Dinosaur footprint on Staffin beach, with a 10p coin for scale
Although the vast majority of Skye is composed of fossil-free basalt rocks, there are exposures of sedimentary beds in several places around the coasts. Many of these exposures are difficult to reach, and many of them are rich in fossils. For the casual fossil seeker, the most attractive of Skye's sites are the ones with evidence of dinosaurs. Luckily, two of the best places to find them - Staffin and Duntulm - are very easy to get to.
Dinosaur Prints at Staffin
On the beach at An Corran, Staffin, are some remarkable footprints. They were left by a family of dinosaurs that walked across the sand here some 165 million years ago. To put that in context, the gabbro rocks of the Cuillin were formed about 60 million years ago, and they were carved by the glaciers of the last ice age on Skye just 11,000 years ago. These are very, very old footprints. To be able to see and touch them in-situ is an amazing experience. There is a sense of connection with these beings from an unimaginable distance in time.
The dinosaurs that passed here were Ornithopods, herbivorous creatures who walked on two legs. They, along with the carnivorous Megalosaurus and the omnivorous Cetiosaurus and Stegosaurus, contribute to Skye's reputation as the 'dinosaur isle'.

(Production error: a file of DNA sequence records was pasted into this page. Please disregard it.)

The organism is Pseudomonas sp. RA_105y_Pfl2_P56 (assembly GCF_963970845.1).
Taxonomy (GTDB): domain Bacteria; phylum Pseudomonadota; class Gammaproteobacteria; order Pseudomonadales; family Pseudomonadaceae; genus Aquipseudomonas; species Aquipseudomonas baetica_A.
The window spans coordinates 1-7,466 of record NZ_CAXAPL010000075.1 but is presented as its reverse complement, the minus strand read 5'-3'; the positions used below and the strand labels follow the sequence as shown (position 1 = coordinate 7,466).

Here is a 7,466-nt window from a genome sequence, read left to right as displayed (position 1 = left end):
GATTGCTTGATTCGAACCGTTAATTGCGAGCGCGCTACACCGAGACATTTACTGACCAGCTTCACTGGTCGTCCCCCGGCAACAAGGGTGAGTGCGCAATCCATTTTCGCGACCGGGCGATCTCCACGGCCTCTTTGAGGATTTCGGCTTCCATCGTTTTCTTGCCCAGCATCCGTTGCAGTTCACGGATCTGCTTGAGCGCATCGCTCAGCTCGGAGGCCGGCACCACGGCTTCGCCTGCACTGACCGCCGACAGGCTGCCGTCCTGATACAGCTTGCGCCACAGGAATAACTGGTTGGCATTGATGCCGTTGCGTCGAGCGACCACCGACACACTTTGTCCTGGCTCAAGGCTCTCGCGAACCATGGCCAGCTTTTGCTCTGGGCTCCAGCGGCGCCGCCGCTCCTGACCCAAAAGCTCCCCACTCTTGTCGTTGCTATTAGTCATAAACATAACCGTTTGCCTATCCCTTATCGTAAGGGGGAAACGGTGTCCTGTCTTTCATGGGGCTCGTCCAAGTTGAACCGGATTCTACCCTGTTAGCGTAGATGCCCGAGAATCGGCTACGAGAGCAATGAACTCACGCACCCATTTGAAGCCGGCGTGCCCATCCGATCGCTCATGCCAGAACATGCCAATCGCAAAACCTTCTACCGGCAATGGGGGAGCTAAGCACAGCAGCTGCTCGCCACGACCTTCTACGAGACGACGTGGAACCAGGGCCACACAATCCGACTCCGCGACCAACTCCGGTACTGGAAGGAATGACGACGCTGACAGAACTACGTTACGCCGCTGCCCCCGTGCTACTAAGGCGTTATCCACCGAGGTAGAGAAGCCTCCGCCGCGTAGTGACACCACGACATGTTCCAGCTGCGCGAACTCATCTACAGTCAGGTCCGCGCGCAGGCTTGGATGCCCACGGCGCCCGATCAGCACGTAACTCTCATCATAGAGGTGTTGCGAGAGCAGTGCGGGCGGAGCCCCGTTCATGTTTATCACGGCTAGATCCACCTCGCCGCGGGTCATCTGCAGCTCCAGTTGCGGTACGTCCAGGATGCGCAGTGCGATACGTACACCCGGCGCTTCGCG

There is a fair cluster of footprints on a bed of sandstone on the beach. The prints are covered by the sea at high tide, and are often covered by sand in the summer. The best time to see them is after a winter storm, when the sea has swept the sand away, but it's worth a look at any time. You may be lucky. The main prints are not too far from the ramp that runs down to the beach at Staffin.
Dinosaur Prints at Duntulm
Score Bay, Duntulm
In 2015, there was a major discovery of fossilised dinosaur footprints on the shore near NG410738 just south of Duntulm Castle, at the north end of Trotternish. These prints, visible only at low tide, make up the biggest trackway in Scotland. They are prints of sauropods, a group of huge, long-necked dinosaurs that includes the brontosaurus and brachiosaurus. They date from about 170m years ago, in the Jurassic Period, and are among the very best tracks of their kind in the world. Some of them are huge, and the shape of the feet that left them is very obvious. It is awe inspiring to stand exactly beside where these massive creatures once stood.
Whether or not you find prints on the beaches, if you are interested in fossils in general, and dinosaurs in particular, the Staffin Museum at Ellishadder (NG506657) will be worth a visit. They have lots of stuff there, including more dinosaur footprints, the world's smallest dinosaur footprint, a dinosaur leg bone and various other fossils.
There is no electricity in the building, so wear warm clothes on a cold day!
The Museum is open on Mondays, Tuesdays, Thursdays and Fridays between 10.30 and 13.00 - mostly - but not in the winter...